The Blog

Baby Burrowing Owls in Key Colony Beach

April 16, 2014 News

Baby owl


There are some new kids in town! Juvenile burrowing owls are a star  attraction for wildlife lovers and bird watchers on 10th street in an empty corner lot. Residents are visitors are welcome to view from a safe distance, but warned to please stay at least 20 feet away from the nest. Daddy owl is very protective. 

They were moved from West Ocean Drive to 10th street about 10 years ago. The nest was originally relocated to the far edge of the empty lot on the corner of 10th street that runs along West Ocean Drive. Over time a local Key Colony Beach resident found the new location of the owls had become a problem. Traffic was affected when  people would stop to photograph the owls and during heavy rain the area would flood.  A resident moved the nest once again to the opposite side of the empty lot furthest away from the main road. In addition to moving the nest he placed a pipe in the grass (which is now their home), and created high land above their home in case of flooding.  


The family of owls has been nesting in Key Colony Beach for (how many years)? Every year the male owl prepares the nest while patiently waiting for his mate to arrive. The male lives at this nest permanently. Once the young owls are old enough to leave the nest, the juveniles and the mother owl go their seperate ways. Then the cycle starts over again with the father owl preparing for his next mate. Florida Burrowing Owls are not migratory.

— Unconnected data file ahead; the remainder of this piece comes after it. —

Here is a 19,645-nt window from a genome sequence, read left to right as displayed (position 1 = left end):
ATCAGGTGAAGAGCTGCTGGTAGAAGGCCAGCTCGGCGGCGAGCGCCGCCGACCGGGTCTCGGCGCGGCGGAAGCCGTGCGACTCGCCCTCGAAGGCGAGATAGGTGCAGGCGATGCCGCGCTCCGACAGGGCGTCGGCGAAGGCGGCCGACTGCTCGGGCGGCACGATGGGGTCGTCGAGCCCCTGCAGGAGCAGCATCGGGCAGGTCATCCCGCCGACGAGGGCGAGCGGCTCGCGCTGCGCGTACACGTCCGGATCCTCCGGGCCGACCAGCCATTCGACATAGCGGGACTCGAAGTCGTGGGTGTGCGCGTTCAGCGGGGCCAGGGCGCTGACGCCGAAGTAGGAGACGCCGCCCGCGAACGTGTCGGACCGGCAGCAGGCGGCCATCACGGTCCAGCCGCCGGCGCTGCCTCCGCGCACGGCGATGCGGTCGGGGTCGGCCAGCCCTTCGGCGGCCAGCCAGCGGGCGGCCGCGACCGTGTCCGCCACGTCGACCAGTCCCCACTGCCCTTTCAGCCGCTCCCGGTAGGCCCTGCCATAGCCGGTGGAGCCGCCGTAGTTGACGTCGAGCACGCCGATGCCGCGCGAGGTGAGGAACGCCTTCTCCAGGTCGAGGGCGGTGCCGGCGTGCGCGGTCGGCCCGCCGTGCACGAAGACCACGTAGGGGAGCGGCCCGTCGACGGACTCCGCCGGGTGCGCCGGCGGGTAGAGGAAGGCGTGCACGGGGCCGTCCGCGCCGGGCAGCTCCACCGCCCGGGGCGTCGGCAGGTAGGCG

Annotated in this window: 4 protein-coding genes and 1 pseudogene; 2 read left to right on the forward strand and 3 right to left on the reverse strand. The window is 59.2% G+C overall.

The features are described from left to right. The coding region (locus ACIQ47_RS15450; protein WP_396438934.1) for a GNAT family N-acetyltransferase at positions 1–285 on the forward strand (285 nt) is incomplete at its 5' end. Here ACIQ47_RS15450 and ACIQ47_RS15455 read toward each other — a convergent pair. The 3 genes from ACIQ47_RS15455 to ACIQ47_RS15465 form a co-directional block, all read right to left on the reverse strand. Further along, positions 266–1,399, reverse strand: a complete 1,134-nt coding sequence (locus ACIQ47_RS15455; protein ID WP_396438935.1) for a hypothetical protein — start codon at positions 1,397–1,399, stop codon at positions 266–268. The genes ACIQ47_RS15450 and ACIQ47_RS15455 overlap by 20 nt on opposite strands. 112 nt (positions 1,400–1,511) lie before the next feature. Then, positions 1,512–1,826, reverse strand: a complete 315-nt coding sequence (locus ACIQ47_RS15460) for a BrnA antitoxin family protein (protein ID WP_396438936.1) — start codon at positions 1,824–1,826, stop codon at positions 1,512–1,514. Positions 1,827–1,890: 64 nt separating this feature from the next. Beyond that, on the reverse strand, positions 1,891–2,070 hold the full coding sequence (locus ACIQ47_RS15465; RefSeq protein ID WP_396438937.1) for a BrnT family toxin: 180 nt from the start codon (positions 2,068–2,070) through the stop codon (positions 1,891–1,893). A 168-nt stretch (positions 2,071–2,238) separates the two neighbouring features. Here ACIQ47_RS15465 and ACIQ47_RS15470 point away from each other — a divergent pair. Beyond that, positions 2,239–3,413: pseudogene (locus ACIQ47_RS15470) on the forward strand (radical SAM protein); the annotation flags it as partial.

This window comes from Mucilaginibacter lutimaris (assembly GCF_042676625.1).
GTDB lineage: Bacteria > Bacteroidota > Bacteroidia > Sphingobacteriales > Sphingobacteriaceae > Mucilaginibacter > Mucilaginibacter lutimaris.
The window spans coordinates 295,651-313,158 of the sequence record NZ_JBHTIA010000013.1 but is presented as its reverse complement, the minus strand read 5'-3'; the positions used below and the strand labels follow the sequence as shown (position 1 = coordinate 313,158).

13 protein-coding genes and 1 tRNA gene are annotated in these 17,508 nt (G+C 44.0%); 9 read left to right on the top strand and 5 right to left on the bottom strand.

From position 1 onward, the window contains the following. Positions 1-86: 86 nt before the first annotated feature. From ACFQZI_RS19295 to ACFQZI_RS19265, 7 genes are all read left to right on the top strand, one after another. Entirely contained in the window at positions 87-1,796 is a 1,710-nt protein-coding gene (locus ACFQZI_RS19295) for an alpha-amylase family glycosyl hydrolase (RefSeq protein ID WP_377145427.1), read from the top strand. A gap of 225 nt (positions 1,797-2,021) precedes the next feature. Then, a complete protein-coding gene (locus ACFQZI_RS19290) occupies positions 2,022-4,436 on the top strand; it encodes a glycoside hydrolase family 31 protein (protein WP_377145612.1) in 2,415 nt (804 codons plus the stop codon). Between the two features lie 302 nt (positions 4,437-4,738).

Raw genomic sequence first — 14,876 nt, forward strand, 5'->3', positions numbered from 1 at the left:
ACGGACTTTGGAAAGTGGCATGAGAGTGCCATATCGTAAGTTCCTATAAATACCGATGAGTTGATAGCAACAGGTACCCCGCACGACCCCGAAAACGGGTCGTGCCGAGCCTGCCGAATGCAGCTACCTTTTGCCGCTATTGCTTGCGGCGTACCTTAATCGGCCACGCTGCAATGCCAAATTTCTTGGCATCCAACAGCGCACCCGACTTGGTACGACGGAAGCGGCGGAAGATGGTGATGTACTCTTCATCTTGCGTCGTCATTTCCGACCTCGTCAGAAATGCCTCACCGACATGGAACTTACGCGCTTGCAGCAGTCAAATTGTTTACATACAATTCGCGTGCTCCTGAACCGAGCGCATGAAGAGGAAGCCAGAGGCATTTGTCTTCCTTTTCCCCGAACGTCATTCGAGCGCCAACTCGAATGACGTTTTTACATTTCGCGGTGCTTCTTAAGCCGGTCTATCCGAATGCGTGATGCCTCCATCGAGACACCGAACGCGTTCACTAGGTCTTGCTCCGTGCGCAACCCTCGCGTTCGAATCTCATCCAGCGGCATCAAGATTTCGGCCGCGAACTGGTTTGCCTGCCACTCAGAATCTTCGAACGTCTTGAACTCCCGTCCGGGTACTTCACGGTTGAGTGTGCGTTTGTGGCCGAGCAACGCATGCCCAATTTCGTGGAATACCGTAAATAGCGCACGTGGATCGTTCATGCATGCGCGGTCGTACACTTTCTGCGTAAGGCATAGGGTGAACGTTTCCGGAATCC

This year there are four baby owls. These fluff balls are about 2 to 3 weeks old. 

The burrowing owl is one of Florida's smallest owls, according to the FWC. It stands about 9 inches tall (on relatively long legs for an owl) and has a wingspan of 21 inches. Where most Florida birds and wildlife see their habitat shrinking from human development, the burrowing owl's habitat is expanding. Their early Florida habitat was the wide open prairies of central Florida, but wherever man clears trees and puts in short ground cover, burrowing owls feel welcome. Airports, golf courses, and vacant lots in residential areas are popular with this cute little creature. 

"Burrowing owls use burrows year-round; for roosting during the winter and for raising young during the breeding season (Feb – July). Florida's owls typically dig their own burrows but will use gopher tortoise or armadillo burrows. Burrows extend 4 to 8 feet underground and are lined with materials such as grass clippings, feathers, paper, and manure," reads the FWC site.


Mother and Father owl with baby
Mother and Father owl with baby 


Burrowing Owls facts

  • Formally named Athene Cunicularia – Burrowing Owls due to the fact that they live underground in burrows that have been dug out by small mammals at some point in time;
  • Have brown spotted feathers, white brow lines, yellow eyes; 
  • One of the smallest breeds in North America 
  • Reproduction: Season- early spring; gestation- 28 days; burrowing owls can lay 3-12 eggs at a time. 
  • Unlike most types of owls, Burrowing Owls are very active during daylight hours

The Burrowing Owls eat moles and mice but only in the late spring and early summer – during the time they are feeding their offspring. The rest of the year they eat insects. After 45 days, the fledgling owls begin to leave the nest to for insects.